In 2004, the New England Journal of Medicine endorsed the importance of storytelling in medicine in its issue of February 26, 2004. The NEJM article by Professor Rita Charon argued that health care professionals and patients are increasingly recognizing the importance of the stories they tell one another of illness. This is not only a diagnosis encoded in the narratives patients tell of symptoms, but also deep and therapeutically consequential understandings of the persons who bear symptoms are made possible in the course of hearing the narratives told of illness.
Last Thursday, the New York Times reported: “Despite the ubiquitousness of storytelling in medicine, research on its effects in the clinical setting has remained relatively thin. Now The Annals of Internal Medicine has published the results of a provocative new trial examining the effects of storytelling on patients with high blood pressure. And it appears that at least for one group of patients, listening to personal narratives helped control high blood pressure as effectively as the addition of more medications.”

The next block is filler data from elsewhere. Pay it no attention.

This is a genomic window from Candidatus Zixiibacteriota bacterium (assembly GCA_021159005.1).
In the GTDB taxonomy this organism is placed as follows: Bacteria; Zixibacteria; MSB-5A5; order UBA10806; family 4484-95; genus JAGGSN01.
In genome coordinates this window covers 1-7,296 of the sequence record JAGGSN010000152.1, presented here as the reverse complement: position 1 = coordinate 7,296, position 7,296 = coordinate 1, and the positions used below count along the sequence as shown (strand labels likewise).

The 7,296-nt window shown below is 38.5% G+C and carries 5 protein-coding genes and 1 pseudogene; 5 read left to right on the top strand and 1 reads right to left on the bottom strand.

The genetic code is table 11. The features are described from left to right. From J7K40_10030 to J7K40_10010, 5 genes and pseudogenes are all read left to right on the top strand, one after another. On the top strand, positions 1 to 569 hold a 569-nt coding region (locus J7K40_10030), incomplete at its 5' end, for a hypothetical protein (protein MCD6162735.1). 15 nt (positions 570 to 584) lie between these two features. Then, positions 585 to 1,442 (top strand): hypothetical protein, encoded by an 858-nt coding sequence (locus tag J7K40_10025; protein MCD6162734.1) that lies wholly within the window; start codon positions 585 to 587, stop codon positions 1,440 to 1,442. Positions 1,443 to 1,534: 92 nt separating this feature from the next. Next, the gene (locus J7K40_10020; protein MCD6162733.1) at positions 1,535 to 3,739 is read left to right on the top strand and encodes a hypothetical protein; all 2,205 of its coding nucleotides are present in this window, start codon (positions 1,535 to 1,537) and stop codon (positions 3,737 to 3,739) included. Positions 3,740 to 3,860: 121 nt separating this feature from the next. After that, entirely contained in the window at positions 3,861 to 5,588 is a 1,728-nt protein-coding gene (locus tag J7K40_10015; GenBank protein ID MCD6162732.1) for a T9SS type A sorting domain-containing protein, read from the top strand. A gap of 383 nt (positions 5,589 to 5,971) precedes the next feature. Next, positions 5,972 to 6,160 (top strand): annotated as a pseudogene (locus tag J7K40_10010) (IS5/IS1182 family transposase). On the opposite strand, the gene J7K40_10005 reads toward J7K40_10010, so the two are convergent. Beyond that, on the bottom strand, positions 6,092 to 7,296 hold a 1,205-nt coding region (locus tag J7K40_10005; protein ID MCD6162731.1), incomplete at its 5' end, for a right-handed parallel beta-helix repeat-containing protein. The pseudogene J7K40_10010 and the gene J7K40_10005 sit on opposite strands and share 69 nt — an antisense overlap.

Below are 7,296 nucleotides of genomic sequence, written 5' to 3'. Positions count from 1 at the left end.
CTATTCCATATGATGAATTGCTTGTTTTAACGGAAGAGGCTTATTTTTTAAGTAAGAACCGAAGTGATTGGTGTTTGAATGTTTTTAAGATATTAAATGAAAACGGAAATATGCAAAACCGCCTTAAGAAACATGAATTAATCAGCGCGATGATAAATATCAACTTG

Read the New York Times article here.
To learn more about the power of storytelling, read the new edition of my book, The Leader’s Guide to Storytelling (2nd edition, March 2011)